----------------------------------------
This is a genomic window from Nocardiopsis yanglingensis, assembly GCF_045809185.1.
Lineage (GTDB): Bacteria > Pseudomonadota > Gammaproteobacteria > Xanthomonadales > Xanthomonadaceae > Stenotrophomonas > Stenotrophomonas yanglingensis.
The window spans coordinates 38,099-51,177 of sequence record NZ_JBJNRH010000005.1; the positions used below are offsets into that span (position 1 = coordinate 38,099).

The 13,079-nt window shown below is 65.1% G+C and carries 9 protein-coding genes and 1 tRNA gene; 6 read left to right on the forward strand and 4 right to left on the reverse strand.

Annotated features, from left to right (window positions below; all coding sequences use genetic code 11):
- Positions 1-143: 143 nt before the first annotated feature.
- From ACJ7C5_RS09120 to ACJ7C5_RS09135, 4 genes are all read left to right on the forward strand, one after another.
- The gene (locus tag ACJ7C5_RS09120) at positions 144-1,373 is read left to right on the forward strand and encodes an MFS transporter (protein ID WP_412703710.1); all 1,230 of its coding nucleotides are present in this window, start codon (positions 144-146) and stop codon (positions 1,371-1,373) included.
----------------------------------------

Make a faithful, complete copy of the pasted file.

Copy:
This is a genomic window from Nocardiopsis yanglingensis, assembly GCF_045809185.1.
Lineage (GTDB): Bacteria > Pseudomonadota > Gammaproteobacteria > Xanthomonadales > Xanthomonadaceae > Stenotrophomonas > Stenotrophomonas yanglingensis.
The window spans coordinates 38,099-51,177 of sequence record NZ_JBJNRH010000005.1; the positions used below are offsets into that span (position 1 = coordinate 38,099).

The 13,079-nt window shown below is 65.1% G+C and carries 9 protein-coding genes and 1 tRNA gene; 6 read left to right on the forward strand and 4 right to left on the reverse strand.

Annotated features, from left to right (window positions below; all coding sequences use genetic code 11):
- Positions 1-143: 143 nt before the first annotated feature.
- From ACJ7C5_RS09120 to ACJ7C5_RS09135, 4 genes are all read left to right on the forward strand, one after another.
- The gene (locus tag ACJ7C5_RS09120) at positions 144-1,373 is read left to right on the forward strand and encodes an MFS transporter (protein ID WP_412703710.1); all 1,230 of its coding nucleotides are present in this window, start codon (positions 144-146) and stop codon (positions 1,371-1,373) included.